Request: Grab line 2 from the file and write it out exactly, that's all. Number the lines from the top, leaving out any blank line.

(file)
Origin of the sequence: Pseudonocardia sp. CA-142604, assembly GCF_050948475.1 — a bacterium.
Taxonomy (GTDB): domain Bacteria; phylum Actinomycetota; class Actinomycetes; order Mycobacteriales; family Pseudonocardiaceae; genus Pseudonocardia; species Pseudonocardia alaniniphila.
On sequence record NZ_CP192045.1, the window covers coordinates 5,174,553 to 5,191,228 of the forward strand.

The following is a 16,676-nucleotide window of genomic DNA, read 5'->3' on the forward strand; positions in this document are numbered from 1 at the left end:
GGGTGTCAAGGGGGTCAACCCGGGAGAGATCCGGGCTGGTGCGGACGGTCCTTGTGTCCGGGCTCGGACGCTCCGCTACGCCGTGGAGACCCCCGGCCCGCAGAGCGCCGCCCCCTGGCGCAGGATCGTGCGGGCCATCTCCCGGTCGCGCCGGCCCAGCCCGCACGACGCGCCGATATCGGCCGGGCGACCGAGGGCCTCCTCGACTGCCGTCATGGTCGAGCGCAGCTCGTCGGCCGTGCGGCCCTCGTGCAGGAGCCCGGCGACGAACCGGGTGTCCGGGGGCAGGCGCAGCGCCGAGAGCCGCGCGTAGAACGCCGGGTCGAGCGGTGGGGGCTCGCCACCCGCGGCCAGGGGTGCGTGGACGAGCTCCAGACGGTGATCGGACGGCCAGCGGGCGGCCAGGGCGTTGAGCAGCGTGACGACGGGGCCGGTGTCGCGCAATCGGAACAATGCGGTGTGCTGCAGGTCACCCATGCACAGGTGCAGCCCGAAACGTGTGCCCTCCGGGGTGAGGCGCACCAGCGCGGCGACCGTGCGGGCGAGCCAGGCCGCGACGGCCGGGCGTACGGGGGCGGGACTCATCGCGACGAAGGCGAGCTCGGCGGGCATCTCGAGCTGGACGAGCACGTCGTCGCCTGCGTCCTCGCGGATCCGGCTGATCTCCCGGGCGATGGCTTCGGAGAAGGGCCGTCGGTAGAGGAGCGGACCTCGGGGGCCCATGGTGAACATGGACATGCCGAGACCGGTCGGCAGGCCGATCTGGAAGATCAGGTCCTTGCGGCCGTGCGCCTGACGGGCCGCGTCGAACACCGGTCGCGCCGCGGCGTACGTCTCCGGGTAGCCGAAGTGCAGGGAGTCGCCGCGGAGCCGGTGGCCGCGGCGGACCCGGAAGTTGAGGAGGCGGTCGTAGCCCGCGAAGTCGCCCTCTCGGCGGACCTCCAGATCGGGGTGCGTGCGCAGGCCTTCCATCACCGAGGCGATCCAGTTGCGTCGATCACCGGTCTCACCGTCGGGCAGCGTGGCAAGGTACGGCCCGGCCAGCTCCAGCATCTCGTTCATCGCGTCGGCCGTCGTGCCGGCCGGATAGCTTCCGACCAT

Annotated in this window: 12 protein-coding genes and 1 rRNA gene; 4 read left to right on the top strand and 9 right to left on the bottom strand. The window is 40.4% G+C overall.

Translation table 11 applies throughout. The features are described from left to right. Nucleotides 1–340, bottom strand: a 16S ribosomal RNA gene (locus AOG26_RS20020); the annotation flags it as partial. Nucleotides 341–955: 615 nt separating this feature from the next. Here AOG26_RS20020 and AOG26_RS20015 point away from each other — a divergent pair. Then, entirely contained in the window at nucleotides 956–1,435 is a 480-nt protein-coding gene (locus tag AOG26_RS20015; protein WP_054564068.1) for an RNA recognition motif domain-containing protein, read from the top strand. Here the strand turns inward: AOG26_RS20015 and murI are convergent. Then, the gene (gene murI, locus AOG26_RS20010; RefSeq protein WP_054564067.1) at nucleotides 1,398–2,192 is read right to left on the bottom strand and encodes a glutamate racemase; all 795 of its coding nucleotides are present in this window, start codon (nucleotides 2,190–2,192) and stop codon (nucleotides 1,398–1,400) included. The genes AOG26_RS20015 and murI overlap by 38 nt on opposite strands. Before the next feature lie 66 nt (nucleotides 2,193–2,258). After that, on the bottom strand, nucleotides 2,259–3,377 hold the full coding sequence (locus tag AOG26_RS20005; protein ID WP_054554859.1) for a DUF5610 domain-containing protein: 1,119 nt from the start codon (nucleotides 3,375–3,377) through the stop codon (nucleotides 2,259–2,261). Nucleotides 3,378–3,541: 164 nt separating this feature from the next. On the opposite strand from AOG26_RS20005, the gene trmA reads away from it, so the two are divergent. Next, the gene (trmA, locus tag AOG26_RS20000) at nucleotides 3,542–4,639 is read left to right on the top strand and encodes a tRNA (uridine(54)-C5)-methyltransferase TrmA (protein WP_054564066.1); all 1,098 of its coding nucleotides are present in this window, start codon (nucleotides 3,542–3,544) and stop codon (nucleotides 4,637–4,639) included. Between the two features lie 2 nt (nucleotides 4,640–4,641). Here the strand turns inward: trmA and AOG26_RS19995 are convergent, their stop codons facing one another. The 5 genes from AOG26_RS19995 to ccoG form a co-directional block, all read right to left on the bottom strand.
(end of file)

Taxonomy (GTDB): domain Bacteria; phylum Actinomycetota; class Actinomycetes; order Mycobacteriales; family Pseudonocardiaceae; genus Pseudonocardia; species Pseudonocardia alaniniphila.